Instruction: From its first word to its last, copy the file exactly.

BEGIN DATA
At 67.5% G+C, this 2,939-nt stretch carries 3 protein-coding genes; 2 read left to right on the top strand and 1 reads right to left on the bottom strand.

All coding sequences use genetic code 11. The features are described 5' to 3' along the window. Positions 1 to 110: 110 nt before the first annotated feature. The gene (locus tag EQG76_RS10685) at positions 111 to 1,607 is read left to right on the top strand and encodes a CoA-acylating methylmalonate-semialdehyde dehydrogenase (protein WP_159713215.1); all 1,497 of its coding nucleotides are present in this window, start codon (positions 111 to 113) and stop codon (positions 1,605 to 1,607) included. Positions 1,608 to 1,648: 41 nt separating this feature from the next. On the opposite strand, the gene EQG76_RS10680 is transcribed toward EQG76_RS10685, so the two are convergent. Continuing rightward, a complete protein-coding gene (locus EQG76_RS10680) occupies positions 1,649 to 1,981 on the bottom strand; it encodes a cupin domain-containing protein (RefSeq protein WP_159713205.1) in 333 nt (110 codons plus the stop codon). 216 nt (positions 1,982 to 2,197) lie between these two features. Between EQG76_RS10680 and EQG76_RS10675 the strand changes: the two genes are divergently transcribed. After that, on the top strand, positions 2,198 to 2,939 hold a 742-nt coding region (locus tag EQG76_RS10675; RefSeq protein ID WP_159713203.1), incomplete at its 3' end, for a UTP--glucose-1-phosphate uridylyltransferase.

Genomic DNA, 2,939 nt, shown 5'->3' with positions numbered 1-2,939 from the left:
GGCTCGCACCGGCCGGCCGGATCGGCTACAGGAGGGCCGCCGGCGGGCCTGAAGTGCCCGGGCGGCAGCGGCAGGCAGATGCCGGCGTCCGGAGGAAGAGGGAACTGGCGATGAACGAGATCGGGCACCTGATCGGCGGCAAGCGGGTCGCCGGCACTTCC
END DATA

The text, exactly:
At 67.5% G+C, this 2,939-nt stretch carries 3 protein-coding genes; 2 read left to right on the top strand and 1 reads right to left on the bottom strand.

All coding sequences use genetic code 11. The features are described 5' to 3' along the window. Positions 1 to 110: 110 nt before the first annotated feature. The gene (locus tag EQG76_RS10685) at positions 111 to 1,607 is read left to right on the top strand and encodes a CoA-acylating methylmalonate-semialdehyde dehydrogenase (protein WP_159713215.1); all 1,497 of its coding nucleotides are present in this window, start codon (positions 111 to 113) and stop codon (positions 1,605 to 1,607) included. Positions 1,608 to 1,648: 41 nt separating this feature from the next. On the opposite strand, the gene EQG76_RS10680 is transcribed toward EQG76_RS10685, so the two are convergent. Continuing rightward, a complete protein-coding gene (locus EQG76_RS10680) occupies positions 1,649 to 1,981 on the bottom strand; it encodes a cupin domain-containing protein (RefSeq protein WP_159713205.1) in 333 nt (110 codons plus the stop codon). 216 nt (positions 1,982 to 2,197) lie between these two features. Between EQG76_RS10680 and EQG76_RS10675 the strand changes: the two genes are divergently transcribed. After that, on the top strand, positions 2,198 to 2,939 hold a 742-nt coding region (locus tag EQG76_RS10675; RefSeq protein ID WP_159713203.1), incomplete at its 3' end, for a UTP--glucose-1-phosphate uridylyltransferase.

Genomic DNA, 2,939 nt, shown 5'->3' with positions numbered 1-2,939 from the left:
GGCTCGCACCGGCCGGCCGGATCGGCTACAGGAGGGCCGCCGGCGGGCCTGAAGTGCCCGGGCGGCAGCGGCAGGCAGATGCCGGCGTCCGGAGGAAGAGGGAACTGGCGATGAACGAGATCGGGCACCTGATCGGCGGCAAGCGGGTCGCCGGCACTTCC